Bethan plays Innogen in Cymbeline. Traditionally seen as wholesome, perhaps pious, Bethan finds Innogen petulant, headstrong and flawed, certainly naïve in her acceptance of Iachimo’s excuses. And with a director like Melly Still who challenges the traditional, she has had room for creativity yet always letting her ideas arise from the language of the text.
Bethan’s first experience of Shakespeare’s language was of speaking the text aloud rather than analysing it when she did Macbeth in Year 9. She really enjoyed A-Level Shakespeare and with excellent English and Drama teachers she was spoilt for choice. Should she do English at university or opt for drama school?
It was to be drama. At RADA she was taught about verse speaking, though she says that it is only when you work professionally that you make discoveries about it. Two months after leaving she was playing Ophelia. This was not a role that she had ever imagined herself playing, having an image of an auburn-haired willowy girl, but the casting director found his Ophelia in Bethan and she was noticed enough to find herself at Shakespeare's Globe cast as the Fool and Cordelia in King Lear.
Regan and Innogen
She recently gave us a very assured performance of Regan in the public understudy performance of King Lear. She thoroughly understood Regan’s position as second child - neither the first nor the favourite - and she was able to play the truth of that spite arising from her situation. And when Gloucester turns on her, saying he would not see her cruel nails pluck out Lear’s eyes but vows to see vengeance overtake her, she is empowered to visit vengeance on him there and then. This role she can play in a very different key from her Innogen.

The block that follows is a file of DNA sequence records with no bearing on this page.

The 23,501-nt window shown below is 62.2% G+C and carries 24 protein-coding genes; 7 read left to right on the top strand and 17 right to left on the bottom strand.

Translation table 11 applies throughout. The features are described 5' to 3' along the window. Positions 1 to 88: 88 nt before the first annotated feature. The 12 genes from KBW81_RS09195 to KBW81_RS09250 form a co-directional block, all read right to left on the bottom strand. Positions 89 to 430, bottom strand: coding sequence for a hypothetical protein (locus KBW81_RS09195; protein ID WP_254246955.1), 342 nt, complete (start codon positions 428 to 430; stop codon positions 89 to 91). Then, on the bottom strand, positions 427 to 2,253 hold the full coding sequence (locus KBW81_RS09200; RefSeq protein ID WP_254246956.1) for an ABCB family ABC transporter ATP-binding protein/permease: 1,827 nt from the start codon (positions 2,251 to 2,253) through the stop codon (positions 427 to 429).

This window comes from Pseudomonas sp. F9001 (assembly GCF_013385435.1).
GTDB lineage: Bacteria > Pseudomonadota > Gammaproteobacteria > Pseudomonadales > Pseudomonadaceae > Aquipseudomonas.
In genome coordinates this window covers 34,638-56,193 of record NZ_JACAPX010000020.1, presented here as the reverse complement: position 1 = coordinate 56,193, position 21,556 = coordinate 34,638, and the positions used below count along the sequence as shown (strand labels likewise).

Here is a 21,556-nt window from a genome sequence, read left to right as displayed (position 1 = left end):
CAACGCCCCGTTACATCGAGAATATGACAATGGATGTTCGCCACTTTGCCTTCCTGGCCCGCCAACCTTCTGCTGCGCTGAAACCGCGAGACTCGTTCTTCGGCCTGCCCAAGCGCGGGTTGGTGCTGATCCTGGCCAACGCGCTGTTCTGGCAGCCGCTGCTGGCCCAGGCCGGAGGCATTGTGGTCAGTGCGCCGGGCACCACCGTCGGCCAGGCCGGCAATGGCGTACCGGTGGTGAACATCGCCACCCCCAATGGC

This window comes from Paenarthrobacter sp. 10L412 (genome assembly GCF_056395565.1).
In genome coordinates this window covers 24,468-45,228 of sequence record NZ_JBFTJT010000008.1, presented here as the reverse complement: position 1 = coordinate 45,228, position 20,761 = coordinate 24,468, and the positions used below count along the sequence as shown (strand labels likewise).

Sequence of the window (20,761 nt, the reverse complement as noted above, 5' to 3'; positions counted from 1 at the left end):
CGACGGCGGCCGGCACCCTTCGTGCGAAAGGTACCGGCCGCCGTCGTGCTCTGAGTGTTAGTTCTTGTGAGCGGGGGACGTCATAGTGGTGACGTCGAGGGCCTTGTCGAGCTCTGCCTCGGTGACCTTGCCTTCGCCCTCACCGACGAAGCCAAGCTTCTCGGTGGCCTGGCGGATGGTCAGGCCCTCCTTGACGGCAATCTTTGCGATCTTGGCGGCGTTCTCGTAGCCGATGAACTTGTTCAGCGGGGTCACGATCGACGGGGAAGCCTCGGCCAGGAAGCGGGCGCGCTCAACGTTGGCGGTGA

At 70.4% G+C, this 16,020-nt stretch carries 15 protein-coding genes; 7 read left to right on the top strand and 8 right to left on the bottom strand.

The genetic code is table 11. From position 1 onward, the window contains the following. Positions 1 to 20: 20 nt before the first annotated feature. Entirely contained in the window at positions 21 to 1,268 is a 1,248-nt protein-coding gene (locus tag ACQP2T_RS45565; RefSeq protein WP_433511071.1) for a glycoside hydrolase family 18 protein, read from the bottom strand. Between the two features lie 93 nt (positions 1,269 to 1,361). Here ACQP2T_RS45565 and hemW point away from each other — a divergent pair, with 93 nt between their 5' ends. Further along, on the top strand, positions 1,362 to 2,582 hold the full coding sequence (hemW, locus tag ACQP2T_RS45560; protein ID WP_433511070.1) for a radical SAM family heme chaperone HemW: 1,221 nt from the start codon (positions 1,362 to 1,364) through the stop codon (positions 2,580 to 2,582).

Bethan knows King Lear. In fact she tells me she has done 270 performances of it before being cast in Gregory Doran's production. As Cordelia and the Fool she toured the UK, Europe, Asia and the USA, experiencing many different conditions and audiences. But there were so many chances when, playing the dead Cordelia in Lear’s arms, she might cough or sneeze! Well, she admits, it did happen. And as she stifled the cough, Joseph Marcell cradled her more closely to his chest. In Austria, after severe floods, the air was black with mosquitos. Marcell slapped her face, apparently attempting to bring her to life, but actually to kill the biting mosquitos!
Audience at the Royal Shakespeare Theatre
Bethan says that her Globe experience taught her so much. The RST was a space she could adapt to easily. She still uses Giles Block’s (Globe text advisor) approach to verse speaking, although with experience she feels more confident to move away from it. And, above all, her sense of audience awareness was first developed there.
We talk about that very difficult moment in Cymbeline when Innogen apparently finds Posthumus dead. She builds up the horror of the moment until she reaches the line: “Where is thy head?” The audience can react so differently, she says. Some gasp in horror but more often they laugh. What do you do? Allow the laugh without playing the laugh, Bethan says. You play from your point of view and you have to retrieve the situation by asking the audience to see it your way.
She leaves to spend three hours in the world of King Lear for a matinee before her preparation to perform in Cymbeline tonight. She has to give herself two hours to make that move physically and mentally.
Viv Graver is a retired teacher, who taught Shakespeare for more than 30 years in the north of England. Her present interest is introducing Shakespeare into primary schools. Viv's blog is a series of interviews with RSC cast and creatives about their path to Shakespeare and how they first came to it, at school and elsewhere.